According to its website, Alcoholics Anonymous (AA) is an international fellowship of men and women who have or have had a drinking problem. It is nonprofessional, self-supporting, multiracial, apolitical, and available almost everywhere.
There are no education or age requirements to join AA. Membership is open to anybody looking to do something about their drinking problem.
In fact, according to a comprehensive analysis done by a researcher at the Stanford School of Medicine, Alcoholics Anonymous is the most effective path to abstinence.
People in AA have sponsors, a term that is commonly associated with AA. For effective alcohol addiction treatment, a sponsor is extremely helpful.
A sponsor is a senior AA member who has been in recovery for at least one year. Sponsors help others navigate AA, answer questions, work on the 12-steps, and provide accountability.
The sponsor is also a confidant. They understand where the new members have been like nobody else can. New members can confide in their sponsor things they may not feel comfortable disclosing at meetings or to friends, family members, or loved ones. Sponsors offer help and guidance on an individual basis.
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Alcoholics Anonymous started with a sponsorship. Suddenly a powerful urge to drink crashed over Bill W., only a few months sober at this time. The thought came to him about how great it would be to have another alcoholic to talk to in order to fight the urges. Bill found Dr. Bob, who was also desperately trying to stop drinking but was not having much success with his own recovery. Out of their shared need to stop drinking, AA was born.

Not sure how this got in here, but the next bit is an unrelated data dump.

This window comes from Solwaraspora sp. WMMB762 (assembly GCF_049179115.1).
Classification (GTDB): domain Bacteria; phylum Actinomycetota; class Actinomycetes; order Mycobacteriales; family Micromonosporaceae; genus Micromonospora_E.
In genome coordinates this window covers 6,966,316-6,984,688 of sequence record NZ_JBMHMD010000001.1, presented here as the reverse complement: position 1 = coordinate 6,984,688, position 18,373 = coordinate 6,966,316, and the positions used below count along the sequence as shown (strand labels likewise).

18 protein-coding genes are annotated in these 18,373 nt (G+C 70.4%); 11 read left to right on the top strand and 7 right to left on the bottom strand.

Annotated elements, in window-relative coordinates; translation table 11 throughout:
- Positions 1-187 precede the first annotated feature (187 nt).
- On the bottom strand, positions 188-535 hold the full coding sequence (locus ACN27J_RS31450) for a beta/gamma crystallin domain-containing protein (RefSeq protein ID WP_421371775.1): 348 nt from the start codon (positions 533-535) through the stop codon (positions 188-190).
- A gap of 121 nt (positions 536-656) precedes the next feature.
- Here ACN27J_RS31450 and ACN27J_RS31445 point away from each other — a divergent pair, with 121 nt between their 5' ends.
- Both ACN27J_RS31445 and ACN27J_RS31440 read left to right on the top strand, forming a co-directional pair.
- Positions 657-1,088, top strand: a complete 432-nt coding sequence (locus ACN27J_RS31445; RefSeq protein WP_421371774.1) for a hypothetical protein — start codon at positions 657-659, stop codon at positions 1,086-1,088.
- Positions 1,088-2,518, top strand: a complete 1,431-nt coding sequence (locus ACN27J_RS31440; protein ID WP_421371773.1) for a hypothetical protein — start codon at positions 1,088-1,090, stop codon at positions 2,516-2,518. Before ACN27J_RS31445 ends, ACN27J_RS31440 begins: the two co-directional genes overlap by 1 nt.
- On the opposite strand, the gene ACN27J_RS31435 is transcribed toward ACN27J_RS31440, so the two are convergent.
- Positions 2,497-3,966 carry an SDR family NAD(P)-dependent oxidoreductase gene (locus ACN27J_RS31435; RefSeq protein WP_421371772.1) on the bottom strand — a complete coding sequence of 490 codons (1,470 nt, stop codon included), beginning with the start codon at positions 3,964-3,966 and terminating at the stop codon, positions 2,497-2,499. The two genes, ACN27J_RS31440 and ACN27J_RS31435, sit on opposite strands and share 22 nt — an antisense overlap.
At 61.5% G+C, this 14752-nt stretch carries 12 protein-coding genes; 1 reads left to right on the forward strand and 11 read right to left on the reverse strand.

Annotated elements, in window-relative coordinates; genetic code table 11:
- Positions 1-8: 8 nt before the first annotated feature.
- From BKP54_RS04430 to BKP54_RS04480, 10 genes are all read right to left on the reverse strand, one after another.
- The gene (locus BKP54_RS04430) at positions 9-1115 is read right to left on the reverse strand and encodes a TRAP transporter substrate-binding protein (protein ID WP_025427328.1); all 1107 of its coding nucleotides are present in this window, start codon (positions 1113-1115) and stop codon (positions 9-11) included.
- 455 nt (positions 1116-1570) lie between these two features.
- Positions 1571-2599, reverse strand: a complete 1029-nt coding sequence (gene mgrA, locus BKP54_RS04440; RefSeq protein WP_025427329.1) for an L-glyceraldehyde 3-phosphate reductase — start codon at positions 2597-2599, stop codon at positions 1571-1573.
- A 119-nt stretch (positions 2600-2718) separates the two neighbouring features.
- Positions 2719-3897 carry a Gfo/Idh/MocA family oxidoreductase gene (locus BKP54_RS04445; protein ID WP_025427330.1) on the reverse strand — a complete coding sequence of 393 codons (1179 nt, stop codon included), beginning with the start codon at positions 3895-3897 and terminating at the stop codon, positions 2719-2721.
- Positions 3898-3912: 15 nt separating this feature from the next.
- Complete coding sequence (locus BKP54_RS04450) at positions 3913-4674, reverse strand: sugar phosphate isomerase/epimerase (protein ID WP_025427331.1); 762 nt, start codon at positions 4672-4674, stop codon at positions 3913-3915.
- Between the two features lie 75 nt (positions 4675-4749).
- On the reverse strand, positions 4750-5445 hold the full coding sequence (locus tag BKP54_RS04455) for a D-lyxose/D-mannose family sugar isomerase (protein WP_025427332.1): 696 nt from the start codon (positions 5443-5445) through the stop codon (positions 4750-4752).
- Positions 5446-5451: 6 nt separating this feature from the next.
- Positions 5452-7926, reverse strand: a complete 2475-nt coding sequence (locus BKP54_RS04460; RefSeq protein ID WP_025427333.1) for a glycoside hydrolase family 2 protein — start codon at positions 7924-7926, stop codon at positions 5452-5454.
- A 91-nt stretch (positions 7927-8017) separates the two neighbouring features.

Unlike other places, AA sponsors and newcomers are seen as equals. An alcoholic who has made progress in their recovery shares their experience regularly with another alcoholic trying to stay sober with AA.
So what does a sponsor do? People must choose AA members to be their sponsor with whom they feel comfortable and with whom they can talk freely and confidentially.
Over the years, AA sponsorship hasn't changed much from Bill and Dr. Bob's days. It's still built on the 12 steps, developed by the two men.
The 12 steps of AA are:
There are so many benefits to having a good sponsor—scientifically-backed benefits and benefits on a more personal level. At the very least, newcomers always have someone to share their thoughts and feelings with when they have a sponsor.
One researcher said that AA works because of the social attraction element. The emotional support and firsthand tips to refrain from drinking from an AA sponsor are crucial recovery elements.
"If you want to change your behavior, find some other people who are trying to make the same change."Keith Humphreys, PhD, professor of psychiatry and behavioral sciences
Becoming an AA sponsor is just as simple as everything else related to AA. There is no sponsor school or class that sponsors have to take. Often, a new member will simply approach a member with a longer length of sobriety than theirs and ask them to be their sponsor. However, sponsoring a newcomer at AA is a big responsibility and an integral part of the AA program.
A sponsor should be committed and dedicated to their sobriety journey, the AA recovery process, and to helping new members on their journey to a life without substance abuse.
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Tonigan, J. S., & Rice, S. L. (2010). Is it beneficial to have an Alcoholics Anonymous sponsor? Psychology of Addictive Behaviors, 24(3), 397–403. https://doi.org/10.1037/a0019013
Mounting Evidence of the Benefits of 12-step Sponsors. (n.d.). https://www.recoveryanswers.org/research-post/mounting-evidence-of-the-benefits-of-12-step-sponsors/
John F Kelly, Keith Humphreys, Marica Ferri. Alcoholics Anonymous and other 12-step programs for alcohol use disorder. Cochrane Database of Systematic Reviews, 2020; DOI: 10.1002/14651858.CD012880.pub2